Last week I moderated a panel at a PCI focused dinner in Chicago. Big props to the folks that helped to plan this (Alex, Melissa, Ben, and Diana from VeriSign), the event was great! The panel participants were heavy hitters from the industry including Anton Chuvakin from Qualys, Davi Ottenheimer from Arcsite, and Bill Cook from Wildman Harrold.

Anton has a few great points from the event that he has posted on his blog here. We had a fantastic discussion, and there were even great discussions among the panelists that revealed conflicting opinions. We had so much discussion that we were unable to go through the entire list of questions I had prepared. I had thirteen, and we only were able to get through THREE in the seventy-five minutes we used!

Side note… the guy next to me on AA1882 to BOS is chuckling so hard at Madagascar 2 that he is shaking the whole row. WOW. Too bad I don’t have my ratchet set, I could secure these seats a little better. And yes, I often do write at 30,000+ feet.

The audience and panelists focused on the word compliance and how it differs from the terms security and validation. It is obvious that the scrutiny on PCI is higher now than it was during its initial rollout. Merchants are crying foul saying that card brands are using this to protect their investment into outdated and insecure technology. Legal cases challenge both fines and statements made by Visa recently revealing that there has never been an instance of a compliant (remember the difference between compliance and validation) entity being breached. And everyone is disgusted with the vendor that claims to solve all of your PCI problems by buying his technology.

We’re at a crossroads, methinks.

Today, Bob Russo and other industry pundits (one of which has absolutely no business being a part of the inquiry except to irresponsibly use his position promote his own incorrect and misleading propaganda thereby making retail CIOs look like old relics that cheer for this fancy, new thing called EDI… yes, you guessed who it is) will go before the House Homeland Security Committee to try and answer the question, “Do the Payment Card Industry Data Standards Reduce Cybercrime?”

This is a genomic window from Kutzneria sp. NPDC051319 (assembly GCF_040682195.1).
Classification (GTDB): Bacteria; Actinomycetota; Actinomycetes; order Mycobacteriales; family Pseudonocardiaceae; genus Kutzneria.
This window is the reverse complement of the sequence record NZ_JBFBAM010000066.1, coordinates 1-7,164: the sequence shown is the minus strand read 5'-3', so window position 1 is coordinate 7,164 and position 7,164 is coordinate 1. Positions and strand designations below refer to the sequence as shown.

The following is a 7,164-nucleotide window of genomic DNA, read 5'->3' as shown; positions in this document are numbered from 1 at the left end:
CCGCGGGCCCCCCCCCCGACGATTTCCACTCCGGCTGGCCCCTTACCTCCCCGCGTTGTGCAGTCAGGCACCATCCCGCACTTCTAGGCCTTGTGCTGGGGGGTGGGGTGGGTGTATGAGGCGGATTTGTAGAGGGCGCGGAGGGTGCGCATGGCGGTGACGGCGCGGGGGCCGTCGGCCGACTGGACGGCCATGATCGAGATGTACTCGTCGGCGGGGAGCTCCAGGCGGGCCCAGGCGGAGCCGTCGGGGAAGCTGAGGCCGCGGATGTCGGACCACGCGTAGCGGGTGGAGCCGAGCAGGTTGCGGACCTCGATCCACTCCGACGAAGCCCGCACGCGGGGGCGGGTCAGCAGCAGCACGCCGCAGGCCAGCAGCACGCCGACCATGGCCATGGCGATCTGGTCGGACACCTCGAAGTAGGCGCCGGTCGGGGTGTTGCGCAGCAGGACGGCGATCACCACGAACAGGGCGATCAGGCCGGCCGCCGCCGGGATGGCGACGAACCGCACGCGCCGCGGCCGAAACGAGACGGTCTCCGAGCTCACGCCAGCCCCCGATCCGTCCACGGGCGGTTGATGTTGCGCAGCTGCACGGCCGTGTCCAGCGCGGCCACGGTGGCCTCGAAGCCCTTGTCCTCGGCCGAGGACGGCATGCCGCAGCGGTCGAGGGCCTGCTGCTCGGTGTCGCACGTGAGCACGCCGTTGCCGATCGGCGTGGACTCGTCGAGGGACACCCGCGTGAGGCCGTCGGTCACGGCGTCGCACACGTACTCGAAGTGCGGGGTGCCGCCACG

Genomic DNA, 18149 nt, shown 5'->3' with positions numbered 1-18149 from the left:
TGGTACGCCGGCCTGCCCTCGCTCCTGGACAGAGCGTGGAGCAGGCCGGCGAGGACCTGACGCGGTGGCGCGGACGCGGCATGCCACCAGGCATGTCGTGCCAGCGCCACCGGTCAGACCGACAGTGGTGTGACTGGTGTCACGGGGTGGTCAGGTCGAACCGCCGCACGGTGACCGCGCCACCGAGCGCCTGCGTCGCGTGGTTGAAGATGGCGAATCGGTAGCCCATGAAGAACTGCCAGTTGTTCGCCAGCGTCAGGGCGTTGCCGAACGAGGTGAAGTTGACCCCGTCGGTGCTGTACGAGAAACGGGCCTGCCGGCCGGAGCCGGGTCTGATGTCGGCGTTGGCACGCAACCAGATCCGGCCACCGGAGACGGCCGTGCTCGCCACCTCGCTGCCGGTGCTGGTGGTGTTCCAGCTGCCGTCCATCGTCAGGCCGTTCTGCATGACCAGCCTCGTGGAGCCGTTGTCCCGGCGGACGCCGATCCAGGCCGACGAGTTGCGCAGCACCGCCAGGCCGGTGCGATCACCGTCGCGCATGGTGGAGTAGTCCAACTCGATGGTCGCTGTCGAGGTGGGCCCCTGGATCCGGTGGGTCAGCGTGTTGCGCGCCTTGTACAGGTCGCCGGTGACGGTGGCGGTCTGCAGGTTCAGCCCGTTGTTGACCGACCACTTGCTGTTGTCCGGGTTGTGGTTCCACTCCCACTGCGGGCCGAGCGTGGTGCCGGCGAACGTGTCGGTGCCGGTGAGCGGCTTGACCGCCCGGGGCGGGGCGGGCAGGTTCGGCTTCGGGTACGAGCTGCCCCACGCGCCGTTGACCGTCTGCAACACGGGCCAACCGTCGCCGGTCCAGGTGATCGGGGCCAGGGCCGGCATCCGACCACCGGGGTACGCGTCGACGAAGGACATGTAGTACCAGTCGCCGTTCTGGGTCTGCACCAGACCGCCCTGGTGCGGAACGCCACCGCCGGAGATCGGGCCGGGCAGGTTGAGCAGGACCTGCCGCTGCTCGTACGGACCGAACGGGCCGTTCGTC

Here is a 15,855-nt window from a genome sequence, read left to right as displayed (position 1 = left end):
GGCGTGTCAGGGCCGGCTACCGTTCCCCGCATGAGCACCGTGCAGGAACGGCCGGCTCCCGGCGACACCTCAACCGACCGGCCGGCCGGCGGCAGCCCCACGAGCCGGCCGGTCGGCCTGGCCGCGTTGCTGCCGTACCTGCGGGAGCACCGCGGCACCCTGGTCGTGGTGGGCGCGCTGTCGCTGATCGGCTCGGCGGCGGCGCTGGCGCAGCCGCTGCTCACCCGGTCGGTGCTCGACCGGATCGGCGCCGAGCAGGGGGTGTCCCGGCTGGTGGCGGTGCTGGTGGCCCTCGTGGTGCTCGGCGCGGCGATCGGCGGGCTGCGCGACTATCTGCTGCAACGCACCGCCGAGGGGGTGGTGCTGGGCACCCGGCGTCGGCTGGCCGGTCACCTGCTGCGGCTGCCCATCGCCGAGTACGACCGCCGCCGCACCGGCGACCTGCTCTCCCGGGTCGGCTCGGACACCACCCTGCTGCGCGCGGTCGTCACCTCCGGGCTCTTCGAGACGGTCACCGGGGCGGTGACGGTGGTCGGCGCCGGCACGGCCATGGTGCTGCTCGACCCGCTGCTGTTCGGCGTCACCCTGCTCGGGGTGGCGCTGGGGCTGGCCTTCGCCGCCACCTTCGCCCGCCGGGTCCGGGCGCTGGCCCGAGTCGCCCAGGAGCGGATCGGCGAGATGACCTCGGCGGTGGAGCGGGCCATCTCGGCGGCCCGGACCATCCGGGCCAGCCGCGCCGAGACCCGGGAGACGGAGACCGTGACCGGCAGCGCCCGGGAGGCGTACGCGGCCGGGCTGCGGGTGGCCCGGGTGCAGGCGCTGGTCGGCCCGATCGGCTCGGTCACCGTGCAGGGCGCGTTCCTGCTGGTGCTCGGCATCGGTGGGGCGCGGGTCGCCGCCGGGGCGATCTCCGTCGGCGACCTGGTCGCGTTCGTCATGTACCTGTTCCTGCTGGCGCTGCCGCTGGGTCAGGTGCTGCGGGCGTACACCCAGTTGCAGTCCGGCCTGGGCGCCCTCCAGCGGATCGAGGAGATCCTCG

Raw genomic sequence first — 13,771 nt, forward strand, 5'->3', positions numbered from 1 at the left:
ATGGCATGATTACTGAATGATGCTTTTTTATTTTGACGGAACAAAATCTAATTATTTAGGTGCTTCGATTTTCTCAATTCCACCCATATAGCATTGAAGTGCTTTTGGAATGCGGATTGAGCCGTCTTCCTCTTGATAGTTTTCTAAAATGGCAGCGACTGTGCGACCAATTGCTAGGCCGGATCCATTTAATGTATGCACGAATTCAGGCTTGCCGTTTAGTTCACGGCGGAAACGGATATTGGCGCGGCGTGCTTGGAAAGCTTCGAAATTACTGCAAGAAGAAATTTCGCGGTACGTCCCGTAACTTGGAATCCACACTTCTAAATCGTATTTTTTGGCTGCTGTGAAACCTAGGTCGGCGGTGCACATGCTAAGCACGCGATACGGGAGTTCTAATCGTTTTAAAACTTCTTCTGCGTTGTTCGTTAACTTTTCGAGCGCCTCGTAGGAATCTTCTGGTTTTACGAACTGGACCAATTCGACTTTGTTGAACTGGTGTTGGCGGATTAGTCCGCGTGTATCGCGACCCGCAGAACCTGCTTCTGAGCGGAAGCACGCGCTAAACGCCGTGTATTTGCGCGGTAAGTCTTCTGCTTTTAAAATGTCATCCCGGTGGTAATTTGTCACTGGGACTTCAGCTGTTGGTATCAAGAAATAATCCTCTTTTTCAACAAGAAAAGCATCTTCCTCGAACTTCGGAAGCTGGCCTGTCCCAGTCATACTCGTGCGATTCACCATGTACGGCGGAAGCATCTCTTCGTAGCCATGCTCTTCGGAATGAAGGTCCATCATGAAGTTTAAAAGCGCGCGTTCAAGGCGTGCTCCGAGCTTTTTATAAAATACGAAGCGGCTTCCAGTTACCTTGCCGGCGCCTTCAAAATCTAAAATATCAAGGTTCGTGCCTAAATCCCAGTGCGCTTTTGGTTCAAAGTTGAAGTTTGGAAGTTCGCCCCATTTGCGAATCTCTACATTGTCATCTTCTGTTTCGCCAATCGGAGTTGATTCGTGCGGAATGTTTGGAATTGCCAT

Crossroads.

One thing that was clear from the panel is that everyone agreed PCI has pushed data security projects farther inside their companies than any other measure to date. If you are reading this out there and disagree, it may take a breach for your management to see the light and invest appropriately. We also all agreed that an amazing amount of money for security projects magically becomes available after a breach.

After listening to some of the stories about other QSAs that the audience brought, I think I might have stumbled upon something. We’ve all had someone explain a situation to us that does not appear to represent a compliant solution. Not only are we sometimes mislead by a lack of context, but I think something a little more ominous occurs.

The number of QSA firms is impressive, and merchants are free to choose any one. Let’s say that as a QSA you are dealing with a prized or significant customer. While the QSA is on-site, the customer pushes back (as I explain in my upcoming article… more on this later) on findings in various areas to see if the QSA will bend. If two or three managers push back in key areas all at the same time, there is a significant chance that a non-compliant situation might occur if the controls are inter-dependent.

Is the QSA remiss for not standing its ground or pointing this out? Absolutely. But as we have seen, merchants and service providers sometimes forget that they are still ultimately responsible for their own PCI Compliance. Once they have that compliant ROC, sometimes they run around their campus triumphantly waving it in the air as they dodge cubes in Prairie Dog Land.

Sit back from a moment and think about all those situations where you have pushed back on assessors. Depending on the items they reversed their position on, you may be in one of those situations where a breach is going to sneak up on you. Is compliance with PCI a guarantee that you are immune to breaches? Most (including the panel and all of the audience members agree) that it will not. Instead, implementing PCI correctly and layering security on top will give you the best shot you can get.

Remember, if you are able to convince your management to take security seriously, and responsibly use your position as a security expert to recommend controls that are good, cost-effective, and relevant to the organization, you will have a much better shot at preventing that breach.

This post originally appeared on BrandenWilliams.com.